Welcome to Illuminati Silver, we tell you
the truth about silver. Today is Monday 17th August 2015 and we are
going to address the recent devaluation of the Yuan and its impact on gold and silver
prices. There are many aspects to cover, so this video is a little longer than usual.
Firstly, we wish to apologise to our listeners for our delayed response. You see, it would
have been very easy to have given a knee jerk reaction to the PBoC devaluation of the Yuan,
which many of the pumpers did, literally within hours of the devaluation announcement. But
we wish our channel to be viewed and valued as one that gives carefully considered and
deeply researched views and opinions. We have spent many hours since the middle
of last week speaking to Bankers, Currency Traders, and Economists and read many differing
views on what is actually happening; as although we did expect a potential Yuan devaluation
we only envisaged it occurring after the September Federal Reserve Banks announcement on interest
rates. This is the current situation and its immediate
history. Last week saw multiple devaluations of the
Yuan against the US Dollar which resulted in a decline of about 3%. Although in global
currency terms this is not huge, it was the largest depreciation of the Yuan for 20 years.
In 2005 China reformed its currency system by unpegging the Yuan from a strict tie with
the dollar, in favour of a looser tracking policy.
This last year in particular has seen the US Dollar rise significantly, not least because
it has been seen as a ‘safer currency haven’ than others, and also because of the ‘market
belief’ in an imminent rise in interest rates, which has caused the Yuan’s value
to rise also. This has meant that China’s goods were becoming increasingly expensive,
especially when compared to its regional rivals South Korea, Japan and not forgetting Indonesia,
hitting exports quite considerably. For example, there was a drop in car sales of 6.6% in July,
and data at the weekend showing an 8% fall in over-all exports and slowing business growth.
Further, a survey tracking China’s factory output for July also missed expectations by
0.6% for the year. One can therefore understand the Central Bank’s/Government’s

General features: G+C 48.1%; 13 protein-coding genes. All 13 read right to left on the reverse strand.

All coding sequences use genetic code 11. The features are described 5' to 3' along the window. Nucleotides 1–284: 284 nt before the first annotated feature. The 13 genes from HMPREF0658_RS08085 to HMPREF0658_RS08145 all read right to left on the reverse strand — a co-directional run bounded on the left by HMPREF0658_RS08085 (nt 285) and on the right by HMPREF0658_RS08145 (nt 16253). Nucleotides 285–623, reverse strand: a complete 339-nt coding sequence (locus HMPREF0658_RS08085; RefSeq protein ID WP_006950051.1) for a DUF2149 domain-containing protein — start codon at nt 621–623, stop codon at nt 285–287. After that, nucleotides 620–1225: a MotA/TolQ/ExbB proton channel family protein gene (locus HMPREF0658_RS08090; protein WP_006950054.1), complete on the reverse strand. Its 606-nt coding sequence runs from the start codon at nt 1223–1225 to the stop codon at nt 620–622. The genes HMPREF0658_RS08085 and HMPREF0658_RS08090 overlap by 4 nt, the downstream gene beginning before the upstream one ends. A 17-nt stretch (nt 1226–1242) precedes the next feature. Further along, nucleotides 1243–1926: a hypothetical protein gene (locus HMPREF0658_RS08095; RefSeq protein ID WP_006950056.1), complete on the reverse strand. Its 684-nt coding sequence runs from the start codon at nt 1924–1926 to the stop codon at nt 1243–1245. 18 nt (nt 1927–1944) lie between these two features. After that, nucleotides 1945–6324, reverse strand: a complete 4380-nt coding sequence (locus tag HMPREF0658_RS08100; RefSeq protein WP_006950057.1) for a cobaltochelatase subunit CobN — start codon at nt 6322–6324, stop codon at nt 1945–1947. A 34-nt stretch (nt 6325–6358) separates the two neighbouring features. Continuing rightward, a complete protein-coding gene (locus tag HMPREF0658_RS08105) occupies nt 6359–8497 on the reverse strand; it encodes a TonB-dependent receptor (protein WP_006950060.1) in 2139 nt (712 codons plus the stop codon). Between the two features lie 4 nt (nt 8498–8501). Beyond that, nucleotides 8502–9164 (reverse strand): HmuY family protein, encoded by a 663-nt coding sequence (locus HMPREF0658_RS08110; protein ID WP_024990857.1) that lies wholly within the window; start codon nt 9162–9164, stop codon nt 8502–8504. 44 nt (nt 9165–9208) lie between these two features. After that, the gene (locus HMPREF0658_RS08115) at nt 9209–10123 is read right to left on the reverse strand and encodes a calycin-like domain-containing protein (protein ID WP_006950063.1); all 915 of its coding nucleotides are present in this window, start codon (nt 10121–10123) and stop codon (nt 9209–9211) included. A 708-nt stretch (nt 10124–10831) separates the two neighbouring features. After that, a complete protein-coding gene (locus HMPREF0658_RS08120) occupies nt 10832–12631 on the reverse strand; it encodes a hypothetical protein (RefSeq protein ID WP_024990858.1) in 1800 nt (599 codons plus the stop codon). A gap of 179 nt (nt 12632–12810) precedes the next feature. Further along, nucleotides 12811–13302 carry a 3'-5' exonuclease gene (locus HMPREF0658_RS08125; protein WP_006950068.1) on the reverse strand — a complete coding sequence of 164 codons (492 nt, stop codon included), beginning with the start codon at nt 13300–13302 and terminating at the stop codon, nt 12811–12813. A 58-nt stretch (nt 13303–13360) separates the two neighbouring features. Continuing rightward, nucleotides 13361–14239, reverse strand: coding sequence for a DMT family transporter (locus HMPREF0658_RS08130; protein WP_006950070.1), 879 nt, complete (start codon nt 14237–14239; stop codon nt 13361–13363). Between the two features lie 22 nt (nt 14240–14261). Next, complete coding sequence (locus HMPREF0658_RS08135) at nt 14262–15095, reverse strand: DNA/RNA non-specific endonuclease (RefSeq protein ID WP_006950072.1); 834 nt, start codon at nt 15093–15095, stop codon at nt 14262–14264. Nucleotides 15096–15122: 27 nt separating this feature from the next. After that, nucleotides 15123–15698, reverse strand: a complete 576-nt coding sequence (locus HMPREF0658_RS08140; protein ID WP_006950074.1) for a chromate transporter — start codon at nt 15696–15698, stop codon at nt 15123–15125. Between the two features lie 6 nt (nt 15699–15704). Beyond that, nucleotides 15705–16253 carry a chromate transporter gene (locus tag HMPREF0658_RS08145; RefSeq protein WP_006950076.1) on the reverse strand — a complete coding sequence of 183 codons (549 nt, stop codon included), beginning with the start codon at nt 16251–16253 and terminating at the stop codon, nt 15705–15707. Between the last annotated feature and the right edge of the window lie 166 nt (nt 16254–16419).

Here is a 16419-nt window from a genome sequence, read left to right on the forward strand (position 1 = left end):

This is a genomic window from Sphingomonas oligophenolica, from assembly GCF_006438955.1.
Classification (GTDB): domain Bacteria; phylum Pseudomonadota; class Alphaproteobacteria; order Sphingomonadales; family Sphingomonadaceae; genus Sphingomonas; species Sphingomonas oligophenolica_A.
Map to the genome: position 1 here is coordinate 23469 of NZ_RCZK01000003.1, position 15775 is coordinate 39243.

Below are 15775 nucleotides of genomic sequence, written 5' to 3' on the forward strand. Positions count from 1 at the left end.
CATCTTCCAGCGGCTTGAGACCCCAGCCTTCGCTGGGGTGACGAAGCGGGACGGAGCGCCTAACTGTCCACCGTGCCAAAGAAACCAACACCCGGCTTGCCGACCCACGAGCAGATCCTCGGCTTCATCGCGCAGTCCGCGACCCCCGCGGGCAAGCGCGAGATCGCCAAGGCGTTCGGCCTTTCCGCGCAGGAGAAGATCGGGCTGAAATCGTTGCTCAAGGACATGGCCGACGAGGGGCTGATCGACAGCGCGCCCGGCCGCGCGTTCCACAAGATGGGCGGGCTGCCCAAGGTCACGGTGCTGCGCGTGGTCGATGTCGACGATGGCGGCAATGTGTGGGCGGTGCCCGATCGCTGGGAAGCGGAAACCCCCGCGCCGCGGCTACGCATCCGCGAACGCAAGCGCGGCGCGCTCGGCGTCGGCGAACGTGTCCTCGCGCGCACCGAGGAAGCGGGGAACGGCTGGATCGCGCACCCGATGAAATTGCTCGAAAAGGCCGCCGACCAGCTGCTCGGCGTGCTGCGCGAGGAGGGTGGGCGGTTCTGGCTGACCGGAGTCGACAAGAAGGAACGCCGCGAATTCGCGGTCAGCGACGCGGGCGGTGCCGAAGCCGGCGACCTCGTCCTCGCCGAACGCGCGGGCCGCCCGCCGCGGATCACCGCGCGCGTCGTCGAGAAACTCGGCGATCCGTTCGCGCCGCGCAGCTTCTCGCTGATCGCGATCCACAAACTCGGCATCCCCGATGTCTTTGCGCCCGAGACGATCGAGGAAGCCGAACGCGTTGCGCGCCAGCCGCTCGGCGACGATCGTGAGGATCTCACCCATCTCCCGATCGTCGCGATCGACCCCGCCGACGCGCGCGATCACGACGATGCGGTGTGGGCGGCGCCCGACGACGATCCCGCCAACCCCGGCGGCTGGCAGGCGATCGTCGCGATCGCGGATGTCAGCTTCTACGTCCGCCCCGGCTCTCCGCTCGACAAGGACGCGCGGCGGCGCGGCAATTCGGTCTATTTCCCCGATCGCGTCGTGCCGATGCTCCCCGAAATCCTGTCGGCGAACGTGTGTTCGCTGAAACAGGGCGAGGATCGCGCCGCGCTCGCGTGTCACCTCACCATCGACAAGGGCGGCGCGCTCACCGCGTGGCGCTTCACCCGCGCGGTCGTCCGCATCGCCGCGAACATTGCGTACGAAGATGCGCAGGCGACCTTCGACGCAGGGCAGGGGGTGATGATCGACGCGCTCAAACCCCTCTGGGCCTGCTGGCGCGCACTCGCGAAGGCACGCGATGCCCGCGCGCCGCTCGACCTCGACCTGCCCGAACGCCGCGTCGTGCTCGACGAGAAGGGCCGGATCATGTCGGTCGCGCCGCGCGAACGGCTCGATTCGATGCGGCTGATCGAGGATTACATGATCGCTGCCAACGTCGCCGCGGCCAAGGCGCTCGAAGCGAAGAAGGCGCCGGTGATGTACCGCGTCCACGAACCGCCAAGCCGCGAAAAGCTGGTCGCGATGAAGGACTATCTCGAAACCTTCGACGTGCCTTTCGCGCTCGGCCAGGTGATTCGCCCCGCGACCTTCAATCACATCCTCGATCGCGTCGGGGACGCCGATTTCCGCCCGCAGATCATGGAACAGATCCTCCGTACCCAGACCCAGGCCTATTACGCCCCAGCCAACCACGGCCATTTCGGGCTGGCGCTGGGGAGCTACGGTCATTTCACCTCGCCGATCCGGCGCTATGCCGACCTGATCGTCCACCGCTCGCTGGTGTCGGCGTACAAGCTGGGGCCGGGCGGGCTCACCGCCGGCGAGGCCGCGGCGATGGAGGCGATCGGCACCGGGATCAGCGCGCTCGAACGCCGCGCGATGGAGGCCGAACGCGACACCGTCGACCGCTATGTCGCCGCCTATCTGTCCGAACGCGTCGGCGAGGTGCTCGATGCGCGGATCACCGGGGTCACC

concern over this worrying economic trend. In addition to this, and arguably just as
important, China has also been seeking to build on its 2005 reforms in an effort to
have the Yuan included in the IMF basket of Special Drawing Rights Reserve Currencies
or SDR. According to Reuters “The PBOC said it would
now calculate the daily yuan fix, by taking more notice of market forces, including the
closing price in the previous day’s trading session.
The devaluation sparked fears of a global “currency war” and accusations that Beijing
was unfairly supporting its exporters, but the central bank on Wednesday sought to reassure
financial markets that it was not embarking on a steady depreciation.”
The Bank’s move to include more information when setting its daily currency fix can be
seen as a relaxation of controls, moving the currency a step closer to satisfying the IMF’s
entry requirements. With Oil Prices falling again below $50 and
the prices of industrial and construction metals such as nickel, copper and aluminium
falling to 6 year lows, and a potential glut appearing on the World’s markets, the greatest
fear arising now is that of further deflationary pressures, thereby causing further downward
pressure on prices and delays by Industry to invest and expand in a ‘falling price’
environment. Now for you our listeners and us, the key
question on our lips is ‘what will this do for the price of gold and silver?